Stefan Sirucek at the Huffington Post seemed most impressed by a piece titled ‘The Rejection of Anne Frank’ the oblivious publishers who have just rejected Frank's diary manuscript helpfully tell her to consider writing something more ‘book-club friendly’ and to focus on her ‘tween demographic.’” Steve Heisler at AV Club appeared to favor ‘Rules for My Cuddle Party’ which, “explains the ironclad restrictions of a makeshift orgy while delving into the filthy mistakes of previous ‘parties.’”

Filled with fifty-two other lists, stories and emails just as bizarre, Your Wildest Dreams is sure to leave readers in stitches. Don’t miss this opportunity to see Sacks in person and laugh at some of the best, weirdest comedy writing to come out in recent memory.

Sacks will be at Powell’s Thursday, April 28, 7:30 pm at 1005 W Burnside, Portland, Oregon.

Friday, April 15, 2011

Jesse Ventura at Disinformation

Our client, Gary Baddeley of Disinformation had the good fortune of sitting down with Jesse Ventura, former WWF performer and commentator, Minnesota governor, and co-star of popular co-star of hit film Predator.  Promoting his new book 63 Documents the Government Doesn’t Want You to Read, Jesse discusses topics ranging from the possibility of joining Ron Paul in a future presidential election, to legalization, to the privatization of prisons and the price of bottled water vs. gasoline.

Jesse talks about that the recent drama surrounding WikiLeaks founder Julian Assange.  Questioning why the UK would hold Assange for acts not considered illegal in the that country, Jesse suggests that the nature of certain documents held by Assange may well be of an explosive and damaging nature to the current American administration.  

True to his larger-than-life nature, Jesse covers more topics than can be done justice in a few blocks of text.  He entertains as only a man with his diverse background can, and dissects questions and issues posed by Disinformation’s fans with thoughtful responses and a decisive, self-aware point of view.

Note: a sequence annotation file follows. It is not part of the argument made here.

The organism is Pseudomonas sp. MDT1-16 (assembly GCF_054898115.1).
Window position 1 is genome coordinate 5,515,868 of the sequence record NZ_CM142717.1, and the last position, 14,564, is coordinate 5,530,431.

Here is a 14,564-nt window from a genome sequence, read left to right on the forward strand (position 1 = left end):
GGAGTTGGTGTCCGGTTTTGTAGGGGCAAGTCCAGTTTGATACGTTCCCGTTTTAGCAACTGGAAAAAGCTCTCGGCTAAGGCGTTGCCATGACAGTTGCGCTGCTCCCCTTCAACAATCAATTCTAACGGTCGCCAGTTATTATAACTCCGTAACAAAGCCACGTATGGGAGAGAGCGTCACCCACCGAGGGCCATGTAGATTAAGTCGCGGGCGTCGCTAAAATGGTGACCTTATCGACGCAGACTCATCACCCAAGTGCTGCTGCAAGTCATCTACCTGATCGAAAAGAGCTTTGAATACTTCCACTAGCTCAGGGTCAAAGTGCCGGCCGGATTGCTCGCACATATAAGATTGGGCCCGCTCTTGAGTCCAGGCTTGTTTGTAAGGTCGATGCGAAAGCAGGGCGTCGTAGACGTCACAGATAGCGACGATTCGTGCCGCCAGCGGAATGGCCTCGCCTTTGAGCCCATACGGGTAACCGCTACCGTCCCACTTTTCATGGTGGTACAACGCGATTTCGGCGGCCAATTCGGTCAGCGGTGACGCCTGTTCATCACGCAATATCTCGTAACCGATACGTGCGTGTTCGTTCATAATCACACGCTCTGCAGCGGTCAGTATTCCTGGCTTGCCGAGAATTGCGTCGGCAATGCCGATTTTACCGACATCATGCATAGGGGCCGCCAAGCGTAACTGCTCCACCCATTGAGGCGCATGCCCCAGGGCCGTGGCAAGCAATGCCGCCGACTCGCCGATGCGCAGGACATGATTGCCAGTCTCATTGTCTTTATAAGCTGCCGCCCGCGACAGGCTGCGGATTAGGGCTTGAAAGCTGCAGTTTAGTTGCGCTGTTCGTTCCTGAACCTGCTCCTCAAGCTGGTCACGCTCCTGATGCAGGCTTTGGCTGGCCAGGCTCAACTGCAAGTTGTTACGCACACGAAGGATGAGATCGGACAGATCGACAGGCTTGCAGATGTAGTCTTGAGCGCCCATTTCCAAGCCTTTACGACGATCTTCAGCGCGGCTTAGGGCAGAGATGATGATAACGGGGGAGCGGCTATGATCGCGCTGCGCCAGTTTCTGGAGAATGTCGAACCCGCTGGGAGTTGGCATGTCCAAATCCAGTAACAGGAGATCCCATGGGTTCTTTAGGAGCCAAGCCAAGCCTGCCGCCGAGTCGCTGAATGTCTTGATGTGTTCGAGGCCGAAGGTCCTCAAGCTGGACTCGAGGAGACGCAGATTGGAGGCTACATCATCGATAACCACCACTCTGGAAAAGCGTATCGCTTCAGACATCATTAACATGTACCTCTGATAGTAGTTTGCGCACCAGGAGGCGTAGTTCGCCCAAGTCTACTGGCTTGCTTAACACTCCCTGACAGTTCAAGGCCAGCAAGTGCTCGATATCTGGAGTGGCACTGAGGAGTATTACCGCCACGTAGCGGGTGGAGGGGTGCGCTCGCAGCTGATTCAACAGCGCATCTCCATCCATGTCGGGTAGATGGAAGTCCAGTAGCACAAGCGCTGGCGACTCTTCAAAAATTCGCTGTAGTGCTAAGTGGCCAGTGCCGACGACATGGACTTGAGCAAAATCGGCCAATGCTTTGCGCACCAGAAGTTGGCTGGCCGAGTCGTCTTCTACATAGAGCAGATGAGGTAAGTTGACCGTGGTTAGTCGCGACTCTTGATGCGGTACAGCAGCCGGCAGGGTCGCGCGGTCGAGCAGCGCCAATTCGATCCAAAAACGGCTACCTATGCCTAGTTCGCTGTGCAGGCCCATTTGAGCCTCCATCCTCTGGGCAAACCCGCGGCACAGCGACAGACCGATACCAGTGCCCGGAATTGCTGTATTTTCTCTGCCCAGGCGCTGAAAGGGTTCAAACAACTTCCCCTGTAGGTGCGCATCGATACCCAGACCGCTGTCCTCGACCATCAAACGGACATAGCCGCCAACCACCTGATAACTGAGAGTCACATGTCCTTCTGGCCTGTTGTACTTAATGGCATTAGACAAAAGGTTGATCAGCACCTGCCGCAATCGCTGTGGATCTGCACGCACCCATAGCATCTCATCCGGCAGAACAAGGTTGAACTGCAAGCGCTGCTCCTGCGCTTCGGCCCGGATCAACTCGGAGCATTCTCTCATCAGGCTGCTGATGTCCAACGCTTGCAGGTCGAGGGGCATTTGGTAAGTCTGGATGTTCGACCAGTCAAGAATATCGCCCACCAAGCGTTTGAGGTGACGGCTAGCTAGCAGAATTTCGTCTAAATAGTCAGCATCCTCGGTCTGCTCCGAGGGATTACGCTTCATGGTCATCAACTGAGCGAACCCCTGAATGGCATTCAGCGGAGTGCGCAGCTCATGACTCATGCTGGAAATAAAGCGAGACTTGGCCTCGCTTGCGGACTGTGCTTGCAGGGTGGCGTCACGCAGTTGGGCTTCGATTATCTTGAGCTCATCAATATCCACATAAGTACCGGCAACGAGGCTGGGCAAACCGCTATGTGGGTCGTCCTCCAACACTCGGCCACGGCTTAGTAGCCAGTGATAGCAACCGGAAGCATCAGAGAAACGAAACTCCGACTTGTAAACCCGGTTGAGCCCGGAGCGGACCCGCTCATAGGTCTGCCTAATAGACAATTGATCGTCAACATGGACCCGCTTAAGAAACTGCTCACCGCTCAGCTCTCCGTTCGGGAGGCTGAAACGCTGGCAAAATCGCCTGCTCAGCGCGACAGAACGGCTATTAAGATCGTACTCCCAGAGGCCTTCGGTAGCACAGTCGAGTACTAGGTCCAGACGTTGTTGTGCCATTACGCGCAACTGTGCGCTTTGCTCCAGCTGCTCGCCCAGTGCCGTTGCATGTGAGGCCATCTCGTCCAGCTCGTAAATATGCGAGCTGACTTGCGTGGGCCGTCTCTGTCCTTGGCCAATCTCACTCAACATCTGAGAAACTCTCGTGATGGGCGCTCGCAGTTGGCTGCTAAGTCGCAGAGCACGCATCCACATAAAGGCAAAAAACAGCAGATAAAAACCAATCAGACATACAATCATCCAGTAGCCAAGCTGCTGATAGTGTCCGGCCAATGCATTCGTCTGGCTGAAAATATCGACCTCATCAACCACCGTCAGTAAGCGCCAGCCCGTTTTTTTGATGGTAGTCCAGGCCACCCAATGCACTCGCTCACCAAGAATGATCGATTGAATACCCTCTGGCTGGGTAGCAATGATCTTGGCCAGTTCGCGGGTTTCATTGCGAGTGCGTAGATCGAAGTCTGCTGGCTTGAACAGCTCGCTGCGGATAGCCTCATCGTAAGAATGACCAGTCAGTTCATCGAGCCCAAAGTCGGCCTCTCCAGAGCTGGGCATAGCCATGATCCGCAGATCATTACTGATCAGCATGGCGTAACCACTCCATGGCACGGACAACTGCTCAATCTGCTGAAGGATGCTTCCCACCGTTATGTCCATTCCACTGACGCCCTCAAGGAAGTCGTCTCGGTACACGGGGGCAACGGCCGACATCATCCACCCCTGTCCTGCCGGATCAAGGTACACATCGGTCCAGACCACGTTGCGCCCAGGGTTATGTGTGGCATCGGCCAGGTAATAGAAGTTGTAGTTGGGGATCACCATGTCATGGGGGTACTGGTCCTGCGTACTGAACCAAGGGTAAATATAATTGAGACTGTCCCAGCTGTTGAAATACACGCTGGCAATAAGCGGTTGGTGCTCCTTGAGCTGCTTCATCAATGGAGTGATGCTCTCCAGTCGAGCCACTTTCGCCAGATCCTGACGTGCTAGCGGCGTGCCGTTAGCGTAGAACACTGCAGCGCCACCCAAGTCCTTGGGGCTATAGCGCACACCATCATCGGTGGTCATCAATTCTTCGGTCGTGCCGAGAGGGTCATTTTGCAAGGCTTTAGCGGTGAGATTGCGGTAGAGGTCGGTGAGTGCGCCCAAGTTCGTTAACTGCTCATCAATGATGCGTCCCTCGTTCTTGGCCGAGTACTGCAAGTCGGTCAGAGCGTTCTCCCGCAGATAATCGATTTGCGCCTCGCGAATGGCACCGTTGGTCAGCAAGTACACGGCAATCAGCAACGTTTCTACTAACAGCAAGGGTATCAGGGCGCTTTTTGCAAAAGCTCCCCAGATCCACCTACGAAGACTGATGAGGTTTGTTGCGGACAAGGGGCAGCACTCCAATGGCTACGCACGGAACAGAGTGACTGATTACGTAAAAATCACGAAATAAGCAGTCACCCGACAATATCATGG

Watch the interview for yourself at Disinformation’s home site.

Thursday, April 14, 2011

Consulting and Small Business

If your small business has grown enough that you can’t personally relate your company’s vision to every employee, it has probably grown to the point where you would benefit from the services of an outside consultant, according to the latest article by Financial Post. Small businesses going through a growth spurt are actually in a better position than larger ones, however. The article advises that owners of small businesses have to deal with the challenges of a tight budget and are generally unwilling at first to spend money on outside services or consultation, but that these services are an important part of the growth process. 

Understanding of a company, the industry in which it operates, and the company’s place in it are key traits of a consulting service that will give these small businesses maximum value. By networking and being active in its field, often times, a small business will be able to find an individual or company which is uniquely suited to provide advice at a fraction of what larger businesses pay. 

Regardless of the method business owners use to acquire quality advice, one thing seems clear: Businesses which do not seek consultation as they move out of the beginning stages of their life are much less likely to succeed.

“The bottom line is great ideas make for great startups, but great companies require something more. And those great startups who think they can become great companies without any help from outside their own walls are risking the very lifeblood of their business,” says Rowley Mossop, principal of independent consultancy Innovia Partners Ltd.

Tuesday, April 12, 2011

Mr. Kill

Soho Crime’s longest-running series, featuring George Sueno and Ernie Bascom, will get a seventh book this December.  Martin Limon’s latest work, Mr. Kill has been described as “a not-to-be-missed addition to the growing library of novels about Southeast Asia by people who know what they are talking about,” by John Burdett, New York Times bestselling author of Bangkok 8.